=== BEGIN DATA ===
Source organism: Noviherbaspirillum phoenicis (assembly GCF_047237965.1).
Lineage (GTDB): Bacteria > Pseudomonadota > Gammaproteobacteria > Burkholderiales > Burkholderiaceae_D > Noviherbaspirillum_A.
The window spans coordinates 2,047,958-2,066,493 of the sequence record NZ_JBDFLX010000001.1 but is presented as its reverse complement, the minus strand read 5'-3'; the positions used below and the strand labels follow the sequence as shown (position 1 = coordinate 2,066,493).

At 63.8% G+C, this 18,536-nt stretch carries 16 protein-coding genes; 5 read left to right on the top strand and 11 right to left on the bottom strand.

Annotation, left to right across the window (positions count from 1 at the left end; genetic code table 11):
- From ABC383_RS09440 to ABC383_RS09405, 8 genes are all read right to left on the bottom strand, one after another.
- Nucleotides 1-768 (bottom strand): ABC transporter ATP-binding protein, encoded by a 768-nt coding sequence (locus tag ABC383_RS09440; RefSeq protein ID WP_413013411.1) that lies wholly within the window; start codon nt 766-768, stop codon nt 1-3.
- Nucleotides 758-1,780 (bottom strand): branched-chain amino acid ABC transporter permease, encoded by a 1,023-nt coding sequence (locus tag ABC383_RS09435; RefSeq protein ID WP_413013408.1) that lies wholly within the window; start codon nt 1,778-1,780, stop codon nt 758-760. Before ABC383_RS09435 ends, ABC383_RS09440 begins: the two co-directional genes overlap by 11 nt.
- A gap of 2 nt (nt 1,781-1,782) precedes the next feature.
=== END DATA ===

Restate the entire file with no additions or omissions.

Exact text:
Source organism: Noviherbaspirillum phoenicis (assembly GCF_047237965.1).
Lineage (GTDB): Bacteria > Pseudomonadota > Gammaproteobacteria > Burkholderiales > Burkholderiaceae_D > Noviherbaspirillum_A.
The window spans coordinates 2,047,958-2,066,493 of the sequence record NZ_JBDFLX010000001.1 but is presented as its reverse complement, the minus strand read 5'-3'; the positions used below and the strand labels follow the sequence as shown (position 1 = coordinate 2,066,493).

At 63.8% G+C, this 18,536-nt stretch carries 16 protein-coding genes; 5 read left to right on the top strand and 11 right to left on the bottom strand.

Annotation, left to right across the window (positions count from 1 at the left end; genetic code table 11):
- From ABC383_RS09440 to ABC383_RS09405, 8 genes are all read right to left on the bottom strand, one after another.
- Nucleotides 1-768 (bottom strand): ABC transporter ATP-binding protein, encoded by a 768-nt coding sequence (locus tag ABC383_RS09440; RefSeq protein ID WP_413013411.1) that lies wholly within the window; start codon nt 766-768, stop codon nt 1-3.
- Nucleotides 758-1,780 (bottom strand): branched-chain amino acid ABC transporter permease, encoded by a 1,023-nt coding sequence (locus tag ABC383_RS09435; RefSeq protein ID WP_413013408.1) that lies wholly within the window; start codon nt 1,778-1,780, stop codon nt 758-760. Before ABC383_RS09435 ends, ABC383_RS09440 begins: the two co-directional genes overlap by 11 nt.
- A gap of 2 nt (nt 1,781-1,782) precedes the next feature.